Is virtual vice a virtue or a vice?

Wordplay aside, my question is whether it’s good or bad to experience sin vicariously, for example, playing violent video games or watching violent movies.

We can think of scenarios in which it’s bad: Underage children learning belligerence from video games that they take it out on people in real life. We can think of scenarios in which it’s good: People venting their hostilities off line so they aren’t tempted to do it on line. The terrain on which this question gets debated has been tirelessly and tiringly trammeled.

The substructure of the terrain doesn’t get much attention. It’s a question of what economists call complements and substitutes. As described in the last mind-readers, complements are goods that you partake of together—burgers and fries. The more of one the more of the other. Substitutes are goods you partake of in lieu of each other—burgers or hot dogs. The more of one the less of the other. Complements are both/ands. Substitutes are either/ors. So the question is whether virtual vice is conducive to complementarity—more violent movies leading to more violent lifestyle or to substitution—more violent movies leading to less violent lifestyles. We hope it’s the latter. We want virtual vice to substitute for real vice.

Mind Readers Dictionary: The Podfast : Play in Popup

Mind Readers Dictionary : Play in Popup

The reverse is true when it comes to virtual virtue. Virtual virtue is imagined virtue, for example feel- good movies in which handsome heroes help the little guy or save the world. But virtual virtue has many manifestations, really any contrived experience that is designed to induce a sense of what is good, right, or beautiful. Visiting a church; looking at statues of Jesus, or praying to idols, for example.

Virtual virtue have been almost as controversial as virtual vice. But whereas we hope virtual vice will substitute for real vice, we hope that virtual virtue will do the opposite. We hope it will complement real virtue and not substitute for it. We hope that going to church on Sunday will make people nicer all week long. We hope that seeing a movie in which do-gooders prevail will make people more inclined to be do-gooders. We don’t want people going to movies, identifying with the good-guys and afterwards being nasty because they already did their good deed when they were in the theater, identifying with the handsome hero who saved the world.

History, and especially the history of religion, is filled with campaigns to induce real virtue by means of virtual virtue. Sooner or later, people slip into going through the motions, using the virtual virtue as a substitute for real virtue. Iconoclasts (Idol smashers) then expose the sham and demand a return to real virtue which then gets codified in virtual virtue rituals again.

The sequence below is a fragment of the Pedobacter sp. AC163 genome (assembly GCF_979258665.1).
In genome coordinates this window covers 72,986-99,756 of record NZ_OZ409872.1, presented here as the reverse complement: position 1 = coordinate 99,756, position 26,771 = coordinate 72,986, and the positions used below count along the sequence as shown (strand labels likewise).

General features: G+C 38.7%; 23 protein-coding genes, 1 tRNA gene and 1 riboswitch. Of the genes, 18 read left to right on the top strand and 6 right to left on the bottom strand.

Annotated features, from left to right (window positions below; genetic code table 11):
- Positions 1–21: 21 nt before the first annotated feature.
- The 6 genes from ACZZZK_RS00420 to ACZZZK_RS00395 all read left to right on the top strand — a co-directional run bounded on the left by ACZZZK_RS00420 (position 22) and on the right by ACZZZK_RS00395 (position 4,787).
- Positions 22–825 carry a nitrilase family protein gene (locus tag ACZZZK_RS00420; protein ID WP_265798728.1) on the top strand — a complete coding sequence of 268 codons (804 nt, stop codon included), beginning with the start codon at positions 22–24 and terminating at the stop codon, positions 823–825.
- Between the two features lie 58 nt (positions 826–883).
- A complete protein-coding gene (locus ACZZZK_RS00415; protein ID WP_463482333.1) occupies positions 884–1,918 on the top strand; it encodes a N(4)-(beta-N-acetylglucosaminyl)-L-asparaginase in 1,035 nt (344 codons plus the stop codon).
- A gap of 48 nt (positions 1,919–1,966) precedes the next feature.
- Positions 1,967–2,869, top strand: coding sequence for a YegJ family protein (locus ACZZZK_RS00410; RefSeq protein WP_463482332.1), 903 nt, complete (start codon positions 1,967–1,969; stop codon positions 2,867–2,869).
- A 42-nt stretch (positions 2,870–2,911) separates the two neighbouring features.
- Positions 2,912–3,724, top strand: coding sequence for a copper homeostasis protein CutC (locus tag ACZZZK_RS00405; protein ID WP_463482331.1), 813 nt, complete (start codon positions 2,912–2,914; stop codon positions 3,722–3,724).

Abraham, the father of Judaism, Islam and Christianity rejected idol worship. Christ attacked the money lenders. Mohammed’s armies destroyed the Kaba, the temple filled with hundreds of idols and insisted that no images be made of him. When the Crusades brought back to medieval Europe humbling news of scientific and technical advances in the Muslim empire, some Christian leaders suspected that Muslims may have received more favor from God because Muslims really followed the second commandment against making any graven images. Soon, in a new anti-ritual ritual act, Christian kings were demonstrating their faith through the destruction of Christian religious icons, (often pocketing the precious metal and gems from the salvage.) Luther, centuries later reviled the Vatican’s virtual virtue demanding a return to direct communication of the Gospel from God to the individual. From his Church sprang all sorts of new and revived rituals including glossolalia (speaking in tongues) which some regarded as direct proof of possession by the holy spirit and others regarded as easily faked, a virtual substitute for real possession by real virtue.

At a more personal level, notice what happens with the virtual virtue of apologizing. Saying you’re sorry can engender contrition or let you off the hook. Similarly, saying, “I mean to do the right thing,” “I’m really trying,” “I would never lie to you.” and “I don’t mean to be unkind but…” Each of these and hundreds more easy declarations of virtual virtue hover ambiguously between inducing and reducing real virtue.

Then there’s virtual virtuosity, for example any video game that lets you experience what it would like to be a pro athlete, or any digital keyboard that enables you to sound like a great musician by hitting a few buttons. Virtual virtuosity is as controversial as virtual virtue and for the same reasons. It can encourage you to go for the real thing or to settle for substitute.

I suspect that the second commandment can never be obeyed strictly in a species like ours. We’re all about going virtual, seeing things in our mind’s eyes that aren’t real. Any species that has preferences (and all species do) but also has the capacity to imagine, will have visions of their preferences being fully satisfied and will then try to hold fast to their visions, to keep hope alive, to attempt to jump start virtue by going through the motions. But since going through the motions sometimes sets things in motion and sometimes substitutes for motion we have to keep smashing yesterdays symbols of hope and building new ones.

Here’s a disturbing video of a nine year old boy playing video games while arguing with his mother. It’s used as an argument that video games are corrupting the youth, which is, if you follow my argument here, part true. It’s corrupting those who don’t substitute video games for real-world beligerence.